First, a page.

Google users trust our systems to help them with important decisions: medical, financial and many others. Our search results are the best we know how to produce. They are unbiased and objective, and we do not accept payment for them or for inclusion or more frequent updating. We also display advertising, which we work hard to make relevant, and we label it clearly. This is similar to a well-run newspaper, where the advertisements are clear and the articles are not influenced by the advertisers’ payments. We believe it is important for everyone to have access to the best information and research, not only to the information people pay for you to see.
The idea here is that Google will keep the search results from being contaminated by advertisers, much as a newspaper would provide independence to editorial content.
Is that really the case? Here’s a very telling display of Google’s onerous actions from the left hand which benefits the right hand, albeit indirectly. The graph displays traffic referred to Mac360 by Google’s search engine results for the past six years. Notice the dramatic drop? Where Google once referred 6,500 visitors a day to a site about app reviews and Apple news, once Google’s Android OS became competitive with Apple products, referral traffic dropped over time by more than 95-percent, and referral traffic continues to drop.
Click the graphic above for a larger pop up view.
During the past two years we’ve tried everything possible to figure out why Google would initiate and continue such a negative trend. But Google doesn’t like talking to humans, and prefers instead to rely on algorithms and automated responses. As a member of Google’s Webmaster Tools we received an automated email recently which stated Mac360 had run afoul of certain Google paid link policies, which resulted in a dramatic loss of Page Rank. Although we’ve never sold paid links on Mac360 as Google implied, we do have other non-Google advertisers. I appealed the ruling immediately and within days the Page Rank was reinstated as it was obvious the site was not in violation of anything. Unfortunately, Google’s search engine referrals were not reinstated, and traffic continues to drop.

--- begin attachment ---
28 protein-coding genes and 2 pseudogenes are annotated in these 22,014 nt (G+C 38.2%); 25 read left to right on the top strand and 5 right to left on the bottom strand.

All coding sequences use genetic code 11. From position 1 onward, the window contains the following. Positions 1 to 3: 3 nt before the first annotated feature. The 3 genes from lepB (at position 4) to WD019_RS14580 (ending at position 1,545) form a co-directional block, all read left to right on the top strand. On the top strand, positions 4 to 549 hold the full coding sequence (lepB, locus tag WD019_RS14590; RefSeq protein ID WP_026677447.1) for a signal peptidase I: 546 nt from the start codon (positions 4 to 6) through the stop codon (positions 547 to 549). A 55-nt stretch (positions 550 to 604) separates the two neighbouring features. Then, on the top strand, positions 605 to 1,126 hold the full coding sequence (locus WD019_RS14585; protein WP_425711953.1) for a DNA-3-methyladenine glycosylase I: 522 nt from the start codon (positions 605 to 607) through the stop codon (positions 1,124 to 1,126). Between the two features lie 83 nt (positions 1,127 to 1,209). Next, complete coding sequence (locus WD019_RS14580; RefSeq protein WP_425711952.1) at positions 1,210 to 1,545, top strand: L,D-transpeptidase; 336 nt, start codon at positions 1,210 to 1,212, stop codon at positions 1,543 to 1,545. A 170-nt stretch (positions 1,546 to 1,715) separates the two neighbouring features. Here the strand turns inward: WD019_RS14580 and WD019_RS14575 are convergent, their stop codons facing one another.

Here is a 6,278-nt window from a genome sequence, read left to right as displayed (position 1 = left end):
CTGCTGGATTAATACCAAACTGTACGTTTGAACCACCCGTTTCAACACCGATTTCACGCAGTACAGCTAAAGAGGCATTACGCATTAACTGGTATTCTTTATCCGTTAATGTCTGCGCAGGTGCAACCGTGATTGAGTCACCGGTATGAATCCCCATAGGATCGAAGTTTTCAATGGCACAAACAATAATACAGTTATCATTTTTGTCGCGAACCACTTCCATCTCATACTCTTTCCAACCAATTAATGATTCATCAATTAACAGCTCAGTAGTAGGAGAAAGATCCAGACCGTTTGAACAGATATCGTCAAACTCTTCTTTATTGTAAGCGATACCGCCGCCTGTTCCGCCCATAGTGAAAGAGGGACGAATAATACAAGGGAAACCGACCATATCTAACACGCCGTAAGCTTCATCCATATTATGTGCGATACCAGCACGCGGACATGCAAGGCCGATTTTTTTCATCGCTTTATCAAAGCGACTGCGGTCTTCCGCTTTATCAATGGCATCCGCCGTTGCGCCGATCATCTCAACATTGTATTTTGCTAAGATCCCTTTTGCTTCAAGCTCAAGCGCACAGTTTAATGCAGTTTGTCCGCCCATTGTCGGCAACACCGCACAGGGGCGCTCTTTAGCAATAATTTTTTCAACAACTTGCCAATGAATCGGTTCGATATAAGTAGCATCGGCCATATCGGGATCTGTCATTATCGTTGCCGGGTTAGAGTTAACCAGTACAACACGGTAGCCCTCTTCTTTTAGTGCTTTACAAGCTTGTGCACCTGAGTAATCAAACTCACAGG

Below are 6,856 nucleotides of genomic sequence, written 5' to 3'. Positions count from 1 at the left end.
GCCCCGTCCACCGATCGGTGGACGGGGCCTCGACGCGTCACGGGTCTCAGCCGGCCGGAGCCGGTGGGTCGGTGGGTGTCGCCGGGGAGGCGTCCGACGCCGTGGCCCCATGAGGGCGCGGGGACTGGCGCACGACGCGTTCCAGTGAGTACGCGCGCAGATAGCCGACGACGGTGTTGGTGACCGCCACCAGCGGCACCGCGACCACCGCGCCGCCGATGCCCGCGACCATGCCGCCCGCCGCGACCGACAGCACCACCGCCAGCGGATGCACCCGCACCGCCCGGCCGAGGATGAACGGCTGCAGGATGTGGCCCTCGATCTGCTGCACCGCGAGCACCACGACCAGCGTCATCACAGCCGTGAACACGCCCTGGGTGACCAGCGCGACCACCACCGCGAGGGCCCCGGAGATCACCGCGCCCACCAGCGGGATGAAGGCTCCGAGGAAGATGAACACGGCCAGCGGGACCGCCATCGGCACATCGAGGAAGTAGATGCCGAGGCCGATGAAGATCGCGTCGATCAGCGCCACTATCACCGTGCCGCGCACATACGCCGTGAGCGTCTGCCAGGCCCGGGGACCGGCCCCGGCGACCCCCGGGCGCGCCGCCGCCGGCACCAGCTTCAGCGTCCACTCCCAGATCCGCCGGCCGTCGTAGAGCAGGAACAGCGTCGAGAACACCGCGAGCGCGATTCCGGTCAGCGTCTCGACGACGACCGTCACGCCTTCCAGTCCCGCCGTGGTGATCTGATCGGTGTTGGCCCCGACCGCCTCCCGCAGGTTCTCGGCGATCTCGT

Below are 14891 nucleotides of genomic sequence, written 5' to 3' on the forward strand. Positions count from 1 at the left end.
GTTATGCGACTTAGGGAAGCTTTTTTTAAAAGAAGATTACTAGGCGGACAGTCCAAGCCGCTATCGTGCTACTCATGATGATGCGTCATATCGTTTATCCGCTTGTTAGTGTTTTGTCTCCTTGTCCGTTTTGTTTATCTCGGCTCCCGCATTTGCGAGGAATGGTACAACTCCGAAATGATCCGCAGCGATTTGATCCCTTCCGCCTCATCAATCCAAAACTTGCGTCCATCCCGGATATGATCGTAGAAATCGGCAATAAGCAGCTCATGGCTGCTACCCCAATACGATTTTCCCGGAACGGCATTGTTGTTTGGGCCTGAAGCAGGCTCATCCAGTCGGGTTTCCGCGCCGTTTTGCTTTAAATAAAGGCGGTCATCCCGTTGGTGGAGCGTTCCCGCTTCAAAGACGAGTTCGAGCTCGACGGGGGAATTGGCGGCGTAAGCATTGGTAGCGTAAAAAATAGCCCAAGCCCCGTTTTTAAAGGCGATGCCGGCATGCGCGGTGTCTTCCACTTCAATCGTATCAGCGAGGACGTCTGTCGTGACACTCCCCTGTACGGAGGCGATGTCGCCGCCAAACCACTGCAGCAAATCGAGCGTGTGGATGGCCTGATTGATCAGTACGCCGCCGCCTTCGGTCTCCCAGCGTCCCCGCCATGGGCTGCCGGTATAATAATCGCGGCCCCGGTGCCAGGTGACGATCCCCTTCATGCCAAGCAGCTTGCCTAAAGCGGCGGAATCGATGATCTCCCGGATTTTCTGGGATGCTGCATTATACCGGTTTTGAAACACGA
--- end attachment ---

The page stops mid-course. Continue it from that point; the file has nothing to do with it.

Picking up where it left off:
Why is that? Could it be because Mac360 has been critical of Google’s strategy and products in the past three years and how they relate to Apple? Our history of editorial criticism of Google matches up perfectly with the graph above. Or, could it be something else? Could it be that Google doesn’t like websites which have non-Google advertisements, and gives them lower rankings in search results? I suspect that is the case, too. We removed one of our two non-Google advertisers and our Page Rank increased. If we remove the remaining non-Google advertiser will Google reinstate referral traffic?
If so, how does Google justify actions which are clearly in violation of the separation between church and state, between advertiser and content?
It is becoming increasingly apparent that ‘Don’t be evil‘ no longer applies at Google. Instead, the company is working hard to remake the web by punishing websites that display content not approved by Google, while it arbitrarily approves and rewards other sites– so long as the latter are pro-Google. Is it any wonder that Google’s actions in recent years have spawned a growing number of people who object to Google’s policy of public bullying, property theft, and insidious behavior with user data.
Just as Microsoft missed the mobile revolution spawned by the iPhone and iPad and suffers accordingly, it’s possible that Google will suffer degradation and humiliation as many customers learn to hate the company’s policies on privacy, as well as the new motto ‘Don’t get caught being evil.’ I didn’t shed a tear for Microsoft’s misfortunes, and I won’t shed one for Google, either.